What Is The Benefit Of Doing An Engineering Batch In The Pharmaceutical Industry?

by | May 13, 2021 | Articles

Not going to invest in your own new equipment or building a new manufacturing line? Engineering trials and CMOs are here to help!

So, your new product is ready for the next step – commercial manufacturing production. You have decided not to invest in new equipment or building a new manufacturing line. You’re now looking to partner up with a contract manufacturing organization (CMO) for your commercial needs. What should you expect from your CMO/CDMO partner? Better quality, fewer product failures, and stronger expertise are some skills that probably come up immediately in your mind.

Working with your CMO partner to invest in new equipment or build a whole new line for Oral Solid Dosage (OSD), semi-solid, or liquid manufacturing and packaging, you will need to collaborate with your contract manufacturing partner to target solutions to achieve outstanding results. Before producing that first batch, the equipment or the whole line needs to be qualified under cGMP requirements and that includes purchasing, construction, installation qualification, operational qualification, performance qualification, and process performance qualification (IQ/OQ/PQ/PPQ). These all require engineering expertise which a good contract manufacturing partner will provide because they have a strong background in manufacturing and quality systems.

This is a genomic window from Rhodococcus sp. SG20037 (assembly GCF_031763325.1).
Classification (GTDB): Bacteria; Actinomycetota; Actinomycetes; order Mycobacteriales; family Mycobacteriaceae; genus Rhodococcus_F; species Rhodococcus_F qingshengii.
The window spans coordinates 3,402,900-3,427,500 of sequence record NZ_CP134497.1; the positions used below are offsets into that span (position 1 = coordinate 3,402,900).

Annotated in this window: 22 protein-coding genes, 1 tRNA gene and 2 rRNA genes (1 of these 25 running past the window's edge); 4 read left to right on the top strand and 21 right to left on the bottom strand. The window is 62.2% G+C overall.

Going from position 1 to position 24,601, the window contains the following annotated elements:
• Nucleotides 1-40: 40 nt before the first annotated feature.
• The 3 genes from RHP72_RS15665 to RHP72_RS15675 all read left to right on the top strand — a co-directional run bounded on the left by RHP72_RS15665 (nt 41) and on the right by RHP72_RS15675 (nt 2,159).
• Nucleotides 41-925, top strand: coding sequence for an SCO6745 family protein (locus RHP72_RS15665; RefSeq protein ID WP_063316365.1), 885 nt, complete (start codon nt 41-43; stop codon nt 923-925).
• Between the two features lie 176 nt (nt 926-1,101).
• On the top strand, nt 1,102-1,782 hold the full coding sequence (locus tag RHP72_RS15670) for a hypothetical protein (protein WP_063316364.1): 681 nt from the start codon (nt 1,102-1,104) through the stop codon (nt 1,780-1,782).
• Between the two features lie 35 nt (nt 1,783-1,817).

What is an Engineering Batch?